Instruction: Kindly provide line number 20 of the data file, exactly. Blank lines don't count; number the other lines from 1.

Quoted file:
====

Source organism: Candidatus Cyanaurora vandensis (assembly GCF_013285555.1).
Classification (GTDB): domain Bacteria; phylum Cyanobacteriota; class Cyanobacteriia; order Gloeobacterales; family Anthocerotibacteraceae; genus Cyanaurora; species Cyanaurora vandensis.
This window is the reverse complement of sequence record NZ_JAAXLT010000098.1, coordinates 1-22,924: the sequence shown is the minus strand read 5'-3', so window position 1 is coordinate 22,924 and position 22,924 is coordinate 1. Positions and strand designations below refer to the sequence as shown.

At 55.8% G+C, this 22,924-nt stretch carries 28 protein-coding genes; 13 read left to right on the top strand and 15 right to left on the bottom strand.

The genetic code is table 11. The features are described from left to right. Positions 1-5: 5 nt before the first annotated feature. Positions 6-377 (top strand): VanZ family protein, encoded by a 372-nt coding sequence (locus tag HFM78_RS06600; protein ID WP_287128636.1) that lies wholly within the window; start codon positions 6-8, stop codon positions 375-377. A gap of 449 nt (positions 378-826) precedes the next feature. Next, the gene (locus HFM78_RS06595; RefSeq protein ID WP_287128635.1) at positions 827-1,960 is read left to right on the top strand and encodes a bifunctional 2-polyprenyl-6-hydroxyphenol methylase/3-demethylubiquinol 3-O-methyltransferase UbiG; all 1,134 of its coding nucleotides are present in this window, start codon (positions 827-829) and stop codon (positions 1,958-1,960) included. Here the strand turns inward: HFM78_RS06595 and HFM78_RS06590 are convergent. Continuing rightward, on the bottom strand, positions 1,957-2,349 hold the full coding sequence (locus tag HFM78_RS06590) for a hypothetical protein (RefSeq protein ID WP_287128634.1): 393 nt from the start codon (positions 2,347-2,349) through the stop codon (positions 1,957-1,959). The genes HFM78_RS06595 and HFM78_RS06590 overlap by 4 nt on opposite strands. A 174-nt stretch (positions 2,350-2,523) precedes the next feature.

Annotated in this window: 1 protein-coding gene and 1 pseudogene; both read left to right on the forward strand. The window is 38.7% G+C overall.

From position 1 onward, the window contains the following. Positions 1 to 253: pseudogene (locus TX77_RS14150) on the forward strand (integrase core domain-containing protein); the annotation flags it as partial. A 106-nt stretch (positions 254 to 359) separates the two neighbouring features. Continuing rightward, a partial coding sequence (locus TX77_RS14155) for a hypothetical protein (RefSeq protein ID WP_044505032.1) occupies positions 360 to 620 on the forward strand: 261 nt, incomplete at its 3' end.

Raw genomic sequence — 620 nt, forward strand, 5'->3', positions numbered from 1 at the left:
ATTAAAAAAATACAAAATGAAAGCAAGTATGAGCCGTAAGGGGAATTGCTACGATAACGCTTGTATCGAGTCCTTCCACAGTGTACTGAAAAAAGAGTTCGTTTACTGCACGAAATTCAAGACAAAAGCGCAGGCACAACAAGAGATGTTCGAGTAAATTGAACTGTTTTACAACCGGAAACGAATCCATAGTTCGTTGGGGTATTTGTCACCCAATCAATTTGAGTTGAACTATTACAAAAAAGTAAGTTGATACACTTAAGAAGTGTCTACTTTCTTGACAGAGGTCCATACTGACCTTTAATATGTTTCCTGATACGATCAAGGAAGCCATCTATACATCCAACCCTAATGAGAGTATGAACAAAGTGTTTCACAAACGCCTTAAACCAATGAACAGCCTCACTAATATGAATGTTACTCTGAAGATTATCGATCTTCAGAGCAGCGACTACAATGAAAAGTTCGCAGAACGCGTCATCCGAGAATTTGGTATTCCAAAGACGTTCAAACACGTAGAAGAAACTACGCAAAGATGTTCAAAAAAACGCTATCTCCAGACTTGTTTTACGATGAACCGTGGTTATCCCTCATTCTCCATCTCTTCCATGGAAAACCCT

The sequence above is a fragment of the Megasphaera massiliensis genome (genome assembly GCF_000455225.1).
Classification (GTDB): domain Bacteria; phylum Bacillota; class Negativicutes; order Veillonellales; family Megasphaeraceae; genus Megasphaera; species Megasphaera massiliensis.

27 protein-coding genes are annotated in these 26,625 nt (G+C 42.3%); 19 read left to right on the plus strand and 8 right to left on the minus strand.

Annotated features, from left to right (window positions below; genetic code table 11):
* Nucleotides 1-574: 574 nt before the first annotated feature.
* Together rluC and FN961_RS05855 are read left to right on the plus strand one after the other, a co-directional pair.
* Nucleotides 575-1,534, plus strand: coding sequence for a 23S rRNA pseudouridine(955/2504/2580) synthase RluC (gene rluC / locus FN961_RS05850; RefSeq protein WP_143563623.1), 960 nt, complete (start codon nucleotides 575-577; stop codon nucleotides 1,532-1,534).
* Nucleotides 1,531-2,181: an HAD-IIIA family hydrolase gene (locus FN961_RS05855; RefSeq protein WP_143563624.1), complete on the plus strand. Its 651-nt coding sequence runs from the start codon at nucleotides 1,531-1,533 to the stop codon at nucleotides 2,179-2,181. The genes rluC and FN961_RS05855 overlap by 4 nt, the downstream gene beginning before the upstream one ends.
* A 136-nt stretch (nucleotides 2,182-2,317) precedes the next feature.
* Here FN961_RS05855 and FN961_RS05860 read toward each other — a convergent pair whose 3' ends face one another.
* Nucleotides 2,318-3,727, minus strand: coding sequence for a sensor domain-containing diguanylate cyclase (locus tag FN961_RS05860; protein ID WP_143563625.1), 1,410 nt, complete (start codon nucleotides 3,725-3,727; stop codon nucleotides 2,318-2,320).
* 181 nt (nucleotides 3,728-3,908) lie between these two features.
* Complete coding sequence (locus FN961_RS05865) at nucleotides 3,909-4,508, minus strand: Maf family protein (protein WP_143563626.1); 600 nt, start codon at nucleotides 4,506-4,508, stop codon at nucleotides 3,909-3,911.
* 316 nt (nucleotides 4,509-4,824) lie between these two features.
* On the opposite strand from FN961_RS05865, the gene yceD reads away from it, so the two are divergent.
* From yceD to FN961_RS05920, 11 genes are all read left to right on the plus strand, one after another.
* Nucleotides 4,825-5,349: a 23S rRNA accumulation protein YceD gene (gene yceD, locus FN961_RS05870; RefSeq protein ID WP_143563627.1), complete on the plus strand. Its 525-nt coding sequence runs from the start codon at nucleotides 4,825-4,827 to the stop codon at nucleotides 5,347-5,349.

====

* Nucleotides 2,318-3,727, minus strand: coding sequence for a sensor domain-containing diguanylate cyclase (locus tag FN961_RS05860; protein ID WP_143563625.1), 1,410 nt, complete (start codon nucleotides 3,725-3,727; stop codon nucleotides 2,318-2,320).